A day after Jacksonville’s City Council President called for removing Confederate monuments, Mayor Lenny Curry said white supremacists are already talking about protesting.
The groups who marched in Virginia over the weekend aren’t welcome in the his city, Curry said Tuesday.
He said Sheriff Mike Williams told him that chatter suggests neo-Nazis and white supremacists could protest Council President Anna Lopez-Brosche’s decision. She’s calling for an inventory of Confederate memorials before they’re moved to museums.
At a political event with Florida Gov. Rick Scott in Jacksonville Tuesday, Curry said he’s reserving judgement on moving Confederate statues, monuments and placards, and he cautioned city officials to tread lightly.
“These outside groups that were in Charlottesville are already talking about coming to Jacksonville. We want to keep those groups out of our city, and we want to work together with our community to have a civil discourse,” he said.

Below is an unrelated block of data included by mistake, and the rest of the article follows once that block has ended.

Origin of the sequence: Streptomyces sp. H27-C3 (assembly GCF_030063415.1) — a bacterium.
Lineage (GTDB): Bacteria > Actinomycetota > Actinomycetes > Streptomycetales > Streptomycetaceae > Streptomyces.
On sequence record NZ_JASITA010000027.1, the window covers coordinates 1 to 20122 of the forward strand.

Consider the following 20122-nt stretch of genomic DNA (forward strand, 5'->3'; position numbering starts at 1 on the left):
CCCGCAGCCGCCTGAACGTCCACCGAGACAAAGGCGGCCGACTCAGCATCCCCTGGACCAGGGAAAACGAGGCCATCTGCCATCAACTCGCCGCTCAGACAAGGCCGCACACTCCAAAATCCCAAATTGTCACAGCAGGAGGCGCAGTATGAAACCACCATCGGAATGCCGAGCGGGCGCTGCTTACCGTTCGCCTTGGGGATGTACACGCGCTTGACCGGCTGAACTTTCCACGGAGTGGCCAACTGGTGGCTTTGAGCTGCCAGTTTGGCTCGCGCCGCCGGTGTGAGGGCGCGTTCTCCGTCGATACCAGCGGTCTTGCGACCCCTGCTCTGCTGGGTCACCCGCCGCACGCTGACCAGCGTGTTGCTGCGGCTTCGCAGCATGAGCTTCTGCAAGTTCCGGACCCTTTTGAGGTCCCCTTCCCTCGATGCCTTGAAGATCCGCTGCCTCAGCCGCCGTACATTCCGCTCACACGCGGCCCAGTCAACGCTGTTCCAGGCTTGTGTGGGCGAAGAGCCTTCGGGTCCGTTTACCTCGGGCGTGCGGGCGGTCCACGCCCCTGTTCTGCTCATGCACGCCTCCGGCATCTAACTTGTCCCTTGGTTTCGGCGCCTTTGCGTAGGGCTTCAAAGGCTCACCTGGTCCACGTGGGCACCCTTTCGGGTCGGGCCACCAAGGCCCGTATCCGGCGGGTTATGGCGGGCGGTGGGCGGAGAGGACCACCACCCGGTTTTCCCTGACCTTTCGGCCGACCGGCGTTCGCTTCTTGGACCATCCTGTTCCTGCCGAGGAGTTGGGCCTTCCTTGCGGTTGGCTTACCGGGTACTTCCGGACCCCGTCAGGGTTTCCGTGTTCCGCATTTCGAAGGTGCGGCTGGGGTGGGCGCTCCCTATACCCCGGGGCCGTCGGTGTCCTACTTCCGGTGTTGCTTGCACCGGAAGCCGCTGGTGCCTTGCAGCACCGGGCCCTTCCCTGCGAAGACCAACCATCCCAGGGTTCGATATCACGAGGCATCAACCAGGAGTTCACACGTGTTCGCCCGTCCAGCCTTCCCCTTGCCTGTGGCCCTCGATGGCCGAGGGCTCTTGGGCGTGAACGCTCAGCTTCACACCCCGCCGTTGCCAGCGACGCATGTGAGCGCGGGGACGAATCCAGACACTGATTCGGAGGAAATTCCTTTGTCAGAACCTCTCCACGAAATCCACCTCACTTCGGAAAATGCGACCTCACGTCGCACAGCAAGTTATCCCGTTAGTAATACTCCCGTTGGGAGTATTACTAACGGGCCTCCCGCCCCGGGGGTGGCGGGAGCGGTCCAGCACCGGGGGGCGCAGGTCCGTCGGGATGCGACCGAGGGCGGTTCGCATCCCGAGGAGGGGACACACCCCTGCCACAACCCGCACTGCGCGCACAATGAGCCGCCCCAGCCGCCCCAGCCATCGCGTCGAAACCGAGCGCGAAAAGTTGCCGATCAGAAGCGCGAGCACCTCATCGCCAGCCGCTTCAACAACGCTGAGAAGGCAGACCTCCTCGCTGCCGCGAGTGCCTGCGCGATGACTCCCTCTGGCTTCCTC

Scott, who signed a bill removing Florida’s Confederate general statue from the U.S. Capitol last year, also won’t say whether he supports Lopez-Brosche’s call.
“Issues like the monuments — they need to be discussed, they need to be reviewed. At the local level, they can make a decision. At the state level, we get to make a decision. At the federal level, they get to make a decision,” he said. “But we need to go through a process.”
After Scott signed off on the Confederate-statue replacement, state lawmakers have not yet decided who should go in his place. In a tweet Tuesday morning, South Florida Democratic Congresswoman Debbie Wasserman Schultz called for a special session to be convened this fall to make that decision. The next regular state lawmaking session starts in January.
It's time for Florida lawmakers to call a special session to replace Florida's Confederate statue in our nation's Capitol.— D Wasserman Schultz (@DWStweets) August 15, 2017
Meanwhile, white supremacist leader Richard Spencer this week was issued a permit to speak at the University of Florida. Scott has pledged state help in keeping violence at bay on the Gainesville campus.